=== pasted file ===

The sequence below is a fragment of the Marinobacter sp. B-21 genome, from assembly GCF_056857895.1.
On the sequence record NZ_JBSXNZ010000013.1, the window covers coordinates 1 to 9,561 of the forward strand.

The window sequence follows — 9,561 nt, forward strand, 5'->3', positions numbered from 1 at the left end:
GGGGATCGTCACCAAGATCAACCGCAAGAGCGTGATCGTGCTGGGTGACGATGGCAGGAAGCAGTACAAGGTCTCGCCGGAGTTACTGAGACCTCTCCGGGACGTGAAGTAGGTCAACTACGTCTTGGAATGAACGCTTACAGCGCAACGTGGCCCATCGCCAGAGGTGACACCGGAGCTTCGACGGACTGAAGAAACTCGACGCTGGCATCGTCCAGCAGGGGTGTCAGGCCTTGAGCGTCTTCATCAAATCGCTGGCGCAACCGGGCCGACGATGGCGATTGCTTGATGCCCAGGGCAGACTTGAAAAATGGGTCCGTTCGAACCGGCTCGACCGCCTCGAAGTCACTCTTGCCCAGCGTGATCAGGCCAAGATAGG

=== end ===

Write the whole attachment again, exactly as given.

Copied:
The sequence below is a fragment of the Marinobacter sp. B-21 genome, from assembly GCF_056857895.1.
On the sequence record NZ_JBSXNZ010000013.1, the window covers coordinates 1 to 9,561 of the forward strand.

The window sequence follows — 9,561 nt, forward strand, 5'->3', positions numbered from 1 at the left end:
GGGGATCGTCACCAAGATCAACCGCAAGAGCGTGATCGTGCTGGGTGACGATGGCAGGAAGCAGTACAAGGTCTCGCCGGAGTTACTGAGACCTCTCCGGGACGTGAAGTAGGTCAACTACGTCTTGGAATGAACGCTTACAGCGCAACGTGGCCCATCGCCAGAGGTGACACCGGAGCTTCGACGGACTGAAGAAACTCGACGCTGGCATCGTCCAGCAGGGGTGTCAGGCCTTGAGCGTCTTCATCAAATCGCTGGCGCAACCGGGCCGACGATGGCGATTGCTTGATGCCCAGGGCAGACTTGAAAAATGGGTCCGTTCGAACCGGCTCGACCGCCTCGAAGTCACTCTTGCCCAGCGTGATCAGGCCAAGATAGG